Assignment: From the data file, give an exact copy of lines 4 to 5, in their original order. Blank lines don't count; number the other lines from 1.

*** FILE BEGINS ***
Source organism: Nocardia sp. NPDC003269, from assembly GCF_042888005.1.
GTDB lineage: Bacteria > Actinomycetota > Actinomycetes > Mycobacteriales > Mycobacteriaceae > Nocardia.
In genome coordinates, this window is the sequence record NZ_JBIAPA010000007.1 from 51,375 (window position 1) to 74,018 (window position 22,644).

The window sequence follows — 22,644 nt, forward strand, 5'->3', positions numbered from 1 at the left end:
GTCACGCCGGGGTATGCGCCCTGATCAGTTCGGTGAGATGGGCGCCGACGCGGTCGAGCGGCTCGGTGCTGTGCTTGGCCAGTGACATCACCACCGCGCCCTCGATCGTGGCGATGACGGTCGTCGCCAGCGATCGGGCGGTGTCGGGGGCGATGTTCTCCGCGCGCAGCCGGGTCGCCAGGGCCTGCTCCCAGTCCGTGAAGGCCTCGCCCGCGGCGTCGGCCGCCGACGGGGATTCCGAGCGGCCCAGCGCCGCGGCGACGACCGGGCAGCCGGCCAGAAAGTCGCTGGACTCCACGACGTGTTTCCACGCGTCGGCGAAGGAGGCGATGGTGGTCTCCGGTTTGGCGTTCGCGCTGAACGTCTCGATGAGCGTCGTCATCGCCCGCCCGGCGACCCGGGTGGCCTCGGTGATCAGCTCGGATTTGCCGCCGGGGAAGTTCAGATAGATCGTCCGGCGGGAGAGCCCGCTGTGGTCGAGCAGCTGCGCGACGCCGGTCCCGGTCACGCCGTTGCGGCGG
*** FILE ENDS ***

The window sequence follows — 22,644 nt, forward strand, 5'->3', positions numbered from 1 at the left end:
GTCACGCCGGGGTATGCGCCCTGATCAGTTCGGTGAGATGGGCGCCGACGCGGTCGAGCGGCTCGGTGCTGTGCTTGGCCAGTGACATCACCACCGCGCCCTCGATCGTGGCGATGACGGTCGTCGCCAGCGATCGGGCGGTGTCGGGGGCGATGTTCTCCGCGCGCAGCCGGGTCGCCAGGGCCTGCTCCCAGTCCGTGAAGGCCTCGCCCGCGGCGTCGGCCGCCGACGGGGATTCCGAGCGGCCCAGCGCCGCGGCGACGACCGGGCAGCCGGCCAGAAAGTCGCTGGACTCCACGACGTGTTTCCACGCGTCGGCGAAGGAGGCGATGGTGGTCTCCGGTTTGGCGTTCGCGCTGAACGTCTCGATGAGCGTCGTCATCGCCCGCCCGGCGACCCGGGTGGCCTCGGTGATCAGCTCGGATTTGCCGCCGGGGAAGTTCAGATAGATCGTCCGGCGGGAGAGCCCGCTGTGGTCGAGCAGCTGCGCGACGCCGGTCCCGGTCACGCCGTTGCGGCGG